Have you ever taken part in an online challenge? Whether it’s a work out challenge, an Instagram challenge, a clean eating, yoga, money or a clean house challenge – there is SOMETHING about challenges that I want to teach about today – because maybe your next big project could be hosting your very own challenge. There’s something about the momentum of doing things as a group, seeing results quickly and the comradery that makes free challenges successful and I want to help you harness the power of a challenge and use it to grow your reach and your profits.
Three years ago, I hosted my first challenge ever. I remember thinking that a challenge could be a good way to teach free content and get people on board with my strategies while also building a community that would allow me to intimately connect with the people I was trying to reach. My first challenge was a 7 day Instagram challenge where I sent challengers a prompt each day today I want to dissect what worked, what didn’t work, what to do if you want to host a challenge and the biggest benefits that challenges can bring to your business!
First: Why host a challenge in the first place?
The #1 reason to host a challenge, in my opinion, is that it’s the biggest and easiest way to grow your email list with people who are specifically interested in learning something that you can teach for FREE. It’s the easiest way to grow your list without hosting a webinar and connects you to the right people while giving you a chance (and excuse) to drop into their inbox or lives on a frequent basis throughout the challenge.
My number one must-have for a challenge is that it is used as a means to grow your email list! Hosting a free challenge that doesn’t allow you to land in inboxes isn’t going to move the needle in your business so if you’re new to list building or looking to grow your leads on a subject that you have an offer for, a challenge can be a huge list builder.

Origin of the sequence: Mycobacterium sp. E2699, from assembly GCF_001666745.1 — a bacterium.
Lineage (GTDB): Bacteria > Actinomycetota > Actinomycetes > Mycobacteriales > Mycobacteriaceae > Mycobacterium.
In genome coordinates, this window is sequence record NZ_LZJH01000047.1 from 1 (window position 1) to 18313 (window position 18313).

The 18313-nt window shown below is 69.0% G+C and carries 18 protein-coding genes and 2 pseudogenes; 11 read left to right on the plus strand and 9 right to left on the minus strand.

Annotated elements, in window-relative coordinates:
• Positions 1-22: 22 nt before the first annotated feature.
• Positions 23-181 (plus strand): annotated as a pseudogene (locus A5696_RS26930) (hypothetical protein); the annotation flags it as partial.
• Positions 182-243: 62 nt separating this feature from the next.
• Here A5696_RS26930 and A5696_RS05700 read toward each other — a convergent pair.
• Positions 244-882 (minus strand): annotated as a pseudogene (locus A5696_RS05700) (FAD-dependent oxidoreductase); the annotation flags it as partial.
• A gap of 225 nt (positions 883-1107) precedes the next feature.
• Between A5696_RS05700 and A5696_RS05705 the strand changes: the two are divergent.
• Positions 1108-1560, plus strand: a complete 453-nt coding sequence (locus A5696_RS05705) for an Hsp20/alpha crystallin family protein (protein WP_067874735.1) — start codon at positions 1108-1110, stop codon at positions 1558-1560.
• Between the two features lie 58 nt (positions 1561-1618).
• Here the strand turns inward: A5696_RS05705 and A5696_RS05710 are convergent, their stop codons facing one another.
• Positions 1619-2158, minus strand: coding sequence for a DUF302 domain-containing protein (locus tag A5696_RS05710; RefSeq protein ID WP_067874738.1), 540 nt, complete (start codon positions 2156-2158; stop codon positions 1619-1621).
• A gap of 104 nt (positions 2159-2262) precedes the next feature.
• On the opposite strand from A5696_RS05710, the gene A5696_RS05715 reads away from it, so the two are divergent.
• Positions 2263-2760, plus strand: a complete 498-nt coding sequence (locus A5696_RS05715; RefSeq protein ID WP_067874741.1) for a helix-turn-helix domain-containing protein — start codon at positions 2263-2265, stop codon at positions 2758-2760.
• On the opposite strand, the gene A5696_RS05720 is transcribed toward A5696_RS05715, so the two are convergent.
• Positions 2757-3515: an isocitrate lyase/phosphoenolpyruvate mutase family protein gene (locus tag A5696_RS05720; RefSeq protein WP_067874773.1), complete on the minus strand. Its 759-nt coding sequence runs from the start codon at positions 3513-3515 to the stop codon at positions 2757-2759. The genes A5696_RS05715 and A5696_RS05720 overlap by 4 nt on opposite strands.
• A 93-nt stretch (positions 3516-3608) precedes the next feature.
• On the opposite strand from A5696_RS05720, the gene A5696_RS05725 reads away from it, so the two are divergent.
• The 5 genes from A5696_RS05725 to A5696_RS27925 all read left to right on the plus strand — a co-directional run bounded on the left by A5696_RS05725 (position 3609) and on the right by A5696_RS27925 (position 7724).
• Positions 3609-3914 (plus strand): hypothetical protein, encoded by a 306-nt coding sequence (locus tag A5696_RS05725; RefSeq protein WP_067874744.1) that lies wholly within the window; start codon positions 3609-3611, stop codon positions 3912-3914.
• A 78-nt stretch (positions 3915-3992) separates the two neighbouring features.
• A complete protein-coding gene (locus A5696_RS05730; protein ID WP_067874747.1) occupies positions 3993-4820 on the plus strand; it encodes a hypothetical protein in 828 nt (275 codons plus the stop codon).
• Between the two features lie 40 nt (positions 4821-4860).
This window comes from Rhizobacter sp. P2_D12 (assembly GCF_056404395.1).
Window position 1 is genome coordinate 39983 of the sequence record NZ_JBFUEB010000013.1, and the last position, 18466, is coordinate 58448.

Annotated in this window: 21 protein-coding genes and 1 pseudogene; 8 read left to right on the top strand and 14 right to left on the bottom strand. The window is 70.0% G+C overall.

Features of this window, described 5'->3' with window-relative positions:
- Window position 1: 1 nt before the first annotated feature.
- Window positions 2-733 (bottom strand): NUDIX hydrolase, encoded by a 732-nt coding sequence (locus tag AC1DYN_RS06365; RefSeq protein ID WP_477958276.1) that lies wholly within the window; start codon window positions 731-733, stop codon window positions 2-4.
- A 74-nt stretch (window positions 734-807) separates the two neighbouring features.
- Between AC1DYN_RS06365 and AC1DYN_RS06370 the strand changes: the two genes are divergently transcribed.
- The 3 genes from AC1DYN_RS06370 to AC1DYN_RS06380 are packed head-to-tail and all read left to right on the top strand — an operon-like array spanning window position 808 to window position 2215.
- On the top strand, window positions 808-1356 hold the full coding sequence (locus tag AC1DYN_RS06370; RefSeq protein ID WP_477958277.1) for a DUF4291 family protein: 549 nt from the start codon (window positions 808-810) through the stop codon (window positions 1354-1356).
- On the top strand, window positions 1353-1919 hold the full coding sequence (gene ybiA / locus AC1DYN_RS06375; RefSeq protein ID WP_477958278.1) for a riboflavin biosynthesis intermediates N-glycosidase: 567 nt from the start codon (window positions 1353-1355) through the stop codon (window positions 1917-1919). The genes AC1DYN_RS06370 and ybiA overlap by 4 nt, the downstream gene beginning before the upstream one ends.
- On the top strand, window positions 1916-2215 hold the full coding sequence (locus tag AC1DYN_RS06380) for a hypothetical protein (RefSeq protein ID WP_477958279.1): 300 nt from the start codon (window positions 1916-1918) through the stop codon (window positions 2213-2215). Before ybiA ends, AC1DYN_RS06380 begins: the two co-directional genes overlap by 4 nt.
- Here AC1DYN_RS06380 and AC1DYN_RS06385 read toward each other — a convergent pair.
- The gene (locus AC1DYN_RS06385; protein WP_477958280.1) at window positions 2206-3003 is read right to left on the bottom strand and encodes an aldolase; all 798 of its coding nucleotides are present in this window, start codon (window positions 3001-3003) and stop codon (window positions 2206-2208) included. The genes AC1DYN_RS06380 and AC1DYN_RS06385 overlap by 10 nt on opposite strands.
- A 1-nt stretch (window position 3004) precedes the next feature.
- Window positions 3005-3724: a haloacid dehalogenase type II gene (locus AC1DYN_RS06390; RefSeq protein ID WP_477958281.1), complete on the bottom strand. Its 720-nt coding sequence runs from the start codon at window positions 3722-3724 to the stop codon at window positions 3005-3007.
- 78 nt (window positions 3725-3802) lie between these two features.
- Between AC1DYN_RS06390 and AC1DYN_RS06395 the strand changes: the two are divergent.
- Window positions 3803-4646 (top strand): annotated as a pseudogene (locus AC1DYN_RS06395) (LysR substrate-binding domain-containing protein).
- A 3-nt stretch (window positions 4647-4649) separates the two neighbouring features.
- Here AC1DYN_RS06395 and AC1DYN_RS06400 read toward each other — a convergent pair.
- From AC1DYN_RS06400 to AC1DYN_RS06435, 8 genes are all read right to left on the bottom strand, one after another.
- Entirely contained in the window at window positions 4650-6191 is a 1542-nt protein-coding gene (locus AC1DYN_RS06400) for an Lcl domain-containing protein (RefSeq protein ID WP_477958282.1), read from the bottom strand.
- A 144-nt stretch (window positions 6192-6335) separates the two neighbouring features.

Second: What should your challenge be about?
There are two options here: create a challenge around a topic you’re considering creating an offer around (to test and see how much content you can create and share and how your audience responds to your challenge offer) OR create a challenge that will lead into your pitching a current offer you have. For example: I hosted a 7 day Instagram challenge and then invited all challengers to join a webinar where I would dig deeper into their biggest questions and then share an offer for my signature program The Instagram Lab.
So your challenge can lead into a pitch that sells something or it can be a means of testing the waters to see if you can A. Create an offer around that topic and B. See if your audience is pumped to learn from you! Think about existing offers you have or potential offers you want to create and then decide on a subject that will help you put those eventually in front of the challenge audience (since they will be a warm, aligned audience for you either now or in the future and more likely to purchase!)
Next: Drafting out your content.